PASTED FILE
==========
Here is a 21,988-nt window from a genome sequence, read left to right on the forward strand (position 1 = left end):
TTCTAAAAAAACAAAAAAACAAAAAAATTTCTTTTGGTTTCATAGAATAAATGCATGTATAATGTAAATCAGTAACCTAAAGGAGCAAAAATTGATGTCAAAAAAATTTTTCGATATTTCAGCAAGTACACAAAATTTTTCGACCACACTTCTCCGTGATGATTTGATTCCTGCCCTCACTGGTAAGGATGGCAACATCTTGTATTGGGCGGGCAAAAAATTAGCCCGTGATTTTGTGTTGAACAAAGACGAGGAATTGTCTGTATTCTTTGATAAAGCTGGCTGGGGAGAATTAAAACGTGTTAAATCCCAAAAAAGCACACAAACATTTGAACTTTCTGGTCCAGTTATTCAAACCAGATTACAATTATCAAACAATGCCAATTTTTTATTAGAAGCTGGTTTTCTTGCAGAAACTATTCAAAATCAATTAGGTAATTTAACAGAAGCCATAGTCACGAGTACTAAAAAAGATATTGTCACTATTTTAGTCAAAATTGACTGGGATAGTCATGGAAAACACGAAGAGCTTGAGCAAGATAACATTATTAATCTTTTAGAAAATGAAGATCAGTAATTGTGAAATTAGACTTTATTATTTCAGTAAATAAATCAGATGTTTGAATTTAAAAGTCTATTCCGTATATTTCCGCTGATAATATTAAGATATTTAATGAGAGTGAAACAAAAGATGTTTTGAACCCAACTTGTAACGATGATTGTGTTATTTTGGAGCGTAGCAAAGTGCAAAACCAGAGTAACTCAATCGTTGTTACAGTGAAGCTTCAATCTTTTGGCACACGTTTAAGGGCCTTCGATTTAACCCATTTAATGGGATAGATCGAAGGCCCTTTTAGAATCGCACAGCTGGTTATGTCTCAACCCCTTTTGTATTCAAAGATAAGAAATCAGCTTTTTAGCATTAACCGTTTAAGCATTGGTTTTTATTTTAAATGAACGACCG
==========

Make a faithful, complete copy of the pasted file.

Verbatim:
Here is a 21,988-nt window from a genome sequence, read left to right on the forward strand (position 1 = left end):
TTCTAAAAAAACAAAAAAACAAAAAAATTTCTTTTGGTTTCATAGAATAAATGCATGTATAATGTAAATCAGTAACCTAAAGGAGCAAAAATTGATGTCAAAAAAATTTTTCGATATTTCAGCAAGTACACAAAATTTTTCGACCACACTTCTCCGTGATGATTTGATTCCTGCCCTCACTGGTAAGGATGGCAACATCTTGTATTGGGCGGGCAAAAAATTAGCCCGTGATTTTGTGTTGAACAAAGACGAGGAATTGTCTGTATTCTTTGATAAAGCTGGCTGGGGAGAATTAAAACGTGTTAAATCCCAAAAAAGCACACAAACATTTGAACTTTCTGGTCCAGTTATTCAAACCAGATTACAATTATCAAACAATGCCAATTTTTTATTAGAAGCTGGTTTTCTTGCAGAAACTATTCAAAATCAATTAGGTAATTTAACAGAAGCCATAGTCACGAGTACTAAAAAAGATATTGTCACTATTTTAGTCAAAATTGACTGGGATAGTCATGGAAAACACGAAGAGCTTGAGCAAGATAACATTATTAATCTTTTAGAAAATGAAGATCAGTAATTGTGAAATTAGACTTTATTATTTCAGTAAATAAATCAGATGTTTGAATTTAAAAGTCTATTCCGTATATTTCCGCTGATAATATTAAGATATTTAATGAGAGTGAAACAAAAGATGTTTTGAACCCAACTTGTAACGATGATTGTGTTATTTTGGAGCGTAGCAAAGTGCAAAACCAGAGTAACTCAATCGTTGTTACAGTGAAGCTTCAATCTTTTGGCACACGTTTAAGGGCCTTCGATTTAACCCATTTAATGGGATAGATCGAAGGCCCTTTTAGAATCGCACAGCTGGTTATGTCTCAACCCCTTTTGTATTCAAAGATAAGAAATCAGCTTTTTAGCATTAACCGTTTAAGCATTGGTTTTTATTTTAAATGAACGACCG